August 31st, 2015
Leaders from the Catholic, Evangelical and Jewish communities will hold a press briefing call on World Day of Prayer for Care of Creation (Tuesday, Sept 1st) to announce a major welcome rally in Washington for Pope Francis during his visit to the Capitol on September 24th.
The pope’s encyclical, Laudato Si, On Care for Our Common Home, has created new interest and action on environmental and climate issues among Catholics and other people of faith across the United States and the world.
Faith leaders will describe the new action they’re witnessing, the critical importance of creation care and the growing partnerships with secular environmental and social justice organizations.
Sister Patty Chappell, Executive Director, Pax Christi USA
Rev. Gabriel Salguero, President, National Latino Evangelical Coalition
Rev. Rich Cizik President, New Evangelical Partnership for the Common Good
Rabbi Mordechai Liebling, Director of Social Justice, Reconstructionist Rabbinical College
Moderator: Rev Jennifer Butler, CEO, Faith in Public Life
Press call announcing a rally scheduled for Thursday, Sept 24th on the National Mall
Dial In Number: (877) 876-9177
Conference ID: CLIMATE
11am eastern, Tuesday, September 1st World Day of Prayer for Care of Creation
For further information, see www.moralactiononclimate.org
or contact Josh Levin, jlevin@FaithInPublicLife.org / (202) 499-4091
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FOR IMMEDIATE RELEASE
August 4, 2015
Contact: John Gehring, 410-302-3792, firstname.lastname@example.org
Ahead of Presidential Debate, Christian Leaders Urge Candidates to address Economic Inequality & Climate Change
Cite Pope Francis’s recent statements and encyclical on the urgency to act
Washington, DC - As presidential candidates take the stage for the first debate in Cleveland on Thursday, Christian leaders are challenging all contenders for the White House to tackle inequality and climate change.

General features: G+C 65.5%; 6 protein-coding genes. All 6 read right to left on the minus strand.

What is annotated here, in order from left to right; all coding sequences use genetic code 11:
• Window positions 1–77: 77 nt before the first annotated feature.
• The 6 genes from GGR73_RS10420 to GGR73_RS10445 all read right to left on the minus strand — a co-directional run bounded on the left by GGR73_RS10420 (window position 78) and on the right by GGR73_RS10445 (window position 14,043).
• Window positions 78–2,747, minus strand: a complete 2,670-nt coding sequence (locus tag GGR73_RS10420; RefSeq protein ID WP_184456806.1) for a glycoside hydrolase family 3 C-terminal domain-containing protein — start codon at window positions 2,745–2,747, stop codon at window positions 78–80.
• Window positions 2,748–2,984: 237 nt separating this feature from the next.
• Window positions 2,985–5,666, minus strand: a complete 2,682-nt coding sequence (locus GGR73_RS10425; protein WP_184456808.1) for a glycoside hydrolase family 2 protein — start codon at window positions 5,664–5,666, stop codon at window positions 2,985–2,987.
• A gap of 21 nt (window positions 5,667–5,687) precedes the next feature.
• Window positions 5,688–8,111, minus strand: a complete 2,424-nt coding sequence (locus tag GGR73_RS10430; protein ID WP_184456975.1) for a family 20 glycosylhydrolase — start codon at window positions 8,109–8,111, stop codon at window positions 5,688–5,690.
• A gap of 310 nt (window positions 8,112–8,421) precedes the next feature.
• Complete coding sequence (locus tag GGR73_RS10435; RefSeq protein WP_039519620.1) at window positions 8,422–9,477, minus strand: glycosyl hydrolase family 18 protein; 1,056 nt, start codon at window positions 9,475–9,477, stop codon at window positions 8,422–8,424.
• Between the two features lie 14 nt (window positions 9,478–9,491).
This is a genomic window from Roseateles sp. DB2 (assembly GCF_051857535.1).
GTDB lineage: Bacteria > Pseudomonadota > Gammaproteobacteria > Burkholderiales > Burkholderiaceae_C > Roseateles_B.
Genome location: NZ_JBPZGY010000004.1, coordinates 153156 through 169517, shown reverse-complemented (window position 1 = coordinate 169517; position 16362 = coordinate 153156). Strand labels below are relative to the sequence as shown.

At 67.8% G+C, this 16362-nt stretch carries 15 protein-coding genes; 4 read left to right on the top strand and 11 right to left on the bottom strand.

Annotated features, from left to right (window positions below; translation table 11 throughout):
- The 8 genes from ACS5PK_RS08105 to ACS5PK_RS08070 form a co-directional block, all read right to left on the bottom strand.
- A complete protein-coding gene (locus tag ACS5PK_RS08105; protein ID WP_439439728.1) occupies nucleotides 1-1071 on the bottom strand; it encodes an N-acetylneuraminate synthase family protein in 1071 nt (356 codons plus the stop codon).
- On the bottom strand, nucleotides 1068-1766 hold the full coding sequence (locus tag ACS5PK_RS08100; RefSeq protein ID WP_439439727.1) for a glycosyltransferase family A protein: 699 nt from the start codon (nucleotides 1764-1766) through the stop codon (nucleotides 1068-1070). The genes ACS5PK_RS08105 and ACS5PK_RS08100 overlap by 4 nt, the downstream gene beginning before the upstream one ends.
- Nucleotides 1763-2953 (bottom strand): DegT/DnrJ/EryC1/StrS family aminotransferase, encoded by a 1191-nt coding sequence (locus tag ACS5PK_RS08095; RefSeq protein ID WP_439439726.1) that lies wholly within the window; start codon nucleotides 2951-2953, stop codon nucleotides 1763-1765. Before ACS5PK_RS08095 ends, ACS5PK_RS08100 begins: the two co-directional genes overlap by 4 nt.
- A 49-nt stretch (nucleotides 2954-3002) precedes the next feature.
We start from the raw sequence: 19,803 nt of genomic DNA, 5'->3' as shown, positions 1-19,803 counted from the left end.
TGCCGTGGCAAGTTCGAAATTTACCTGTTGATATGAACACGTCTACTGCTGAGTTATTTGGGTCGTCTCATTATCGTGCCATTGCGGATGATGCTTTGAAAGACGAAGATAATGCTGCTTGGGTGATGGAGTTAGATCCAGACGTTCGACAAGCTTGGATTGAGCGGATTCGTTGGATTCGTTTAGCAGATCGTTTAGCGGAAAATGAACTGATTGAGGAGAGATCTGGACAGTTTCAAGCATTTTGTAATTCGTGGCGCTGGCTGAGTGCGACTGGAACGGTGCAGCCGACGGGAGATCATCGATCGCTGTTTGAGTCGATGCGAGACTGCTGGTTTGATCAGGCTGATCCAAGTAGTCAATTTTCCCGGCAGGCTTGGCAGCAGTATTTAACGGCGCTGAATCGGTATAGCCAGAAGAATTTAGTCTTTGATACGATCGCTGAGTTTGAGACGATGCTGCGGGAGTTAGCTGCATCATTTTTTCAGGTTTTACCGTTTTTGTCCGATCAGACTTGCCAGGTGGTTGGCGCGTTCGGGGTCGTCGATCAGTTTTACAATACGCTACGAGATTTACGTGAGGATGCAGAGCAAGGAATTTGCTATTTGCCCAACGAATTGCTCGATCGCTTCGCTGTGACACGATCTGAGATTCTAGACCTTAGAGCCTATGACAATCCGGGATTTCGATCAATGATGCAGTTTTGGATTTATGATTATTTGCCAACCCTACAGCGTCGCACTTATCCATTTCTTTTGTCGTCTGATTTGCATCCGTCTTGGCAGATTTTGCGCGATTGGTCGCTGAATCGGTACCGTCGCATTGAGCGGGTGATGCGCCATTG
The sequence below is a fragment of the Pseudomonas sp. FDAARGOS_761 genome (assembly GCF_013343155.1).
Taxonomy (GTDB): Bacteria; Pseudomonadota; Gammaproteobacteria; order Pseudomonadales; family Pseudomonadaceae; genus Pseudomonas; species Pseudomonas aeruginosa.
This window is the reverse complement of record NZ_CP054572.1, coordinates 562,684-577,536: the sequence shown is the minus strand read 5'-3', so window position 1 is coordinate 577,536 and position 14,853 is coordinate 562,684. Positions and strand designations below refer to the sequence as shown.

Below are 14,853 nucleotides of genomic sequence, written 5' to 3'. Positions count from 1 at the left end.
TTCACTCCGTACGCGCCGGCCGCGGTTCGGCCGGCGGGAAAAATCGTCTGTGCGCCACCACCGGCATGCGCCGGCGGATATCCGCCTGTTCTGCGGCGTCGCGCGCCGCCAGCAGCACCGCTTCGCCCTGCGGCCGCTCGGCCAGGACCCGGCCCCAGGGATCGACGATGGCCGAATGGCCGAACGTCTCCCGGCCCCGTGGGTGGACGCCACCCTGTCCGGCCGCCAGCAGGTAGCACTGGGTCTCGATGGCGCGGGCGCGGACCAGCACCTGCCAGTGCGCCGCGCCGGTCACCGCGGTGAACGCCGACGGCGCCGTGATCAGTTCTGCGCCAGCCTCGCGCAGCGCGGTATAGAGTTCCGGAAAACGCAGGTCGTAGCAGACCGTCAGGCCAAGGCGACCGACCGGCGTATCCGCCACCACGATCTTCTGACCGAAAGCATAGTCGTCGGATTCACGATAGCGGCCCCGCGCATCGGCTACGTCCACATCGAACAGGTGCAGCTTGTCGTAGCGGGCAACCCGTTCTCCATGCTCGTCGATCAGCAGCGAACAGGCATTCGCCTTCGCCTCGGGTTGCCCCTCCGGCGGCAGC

“The 2016 election is an opportunity for a national examination of conscience,” more than 70 prominent Catholic, evangelical and mainline Protestant leaders write in a public statement released today that will be sent to representatives of all the campaigns. “Candidates for the most powerful office in the world have a responsibility to clearly articulate plans for addressing two of the most urgent moral challenges of our time: economic inequality and climate change.”
The leaders cite Pope Francis’s recent encyclical, Laudato Si: On Care for Our Common Home, which highlights the links between poverty, inequality and ecological devastation.
“Climate change is a global problem with grave implications: environmental, social, economic, political and for the distribution of goods,” the pope writes in his encyclical. “It represents one of the principal challenges facing humanity in our day.” Pope Francis affirmed the overwhelming scientific consensus that climate change is exacerbated by human activity. In blunt language, the pope also challenged what he called “obstructionist attitudes, even on the part of believers,” as obstacles to progress.
Signatories on the statement include Sister Donna Markham, President and CEO of Catholic Charities USA; Dan Misleh, Executive Director of the Catholic Climate Covenant; several Catholic university presidents; Rev. William Kelley, S.J., Secretary for Social and International Ministries at the Jesuit Conference; Sister Simone Campbell, Executive Director of NETWORK, A National Catholic Social Justice Lobby; Jim Winkler, General Secretary and President of the National Council of Churches; Rev. Dr. J Herbert Nelson II, Director of the Presbyterian Church (USA) Office of Public Witness; Rev. Jim Wallis of Sojourners; Rev. Richard Cizik, President of New Evangelicals for the Common Good; Rev. Dr. Katharine Henderson, President of Auburn Seminary and the Rev. Dr. Serene Jones, President of the Union Theological Seminary in New York City.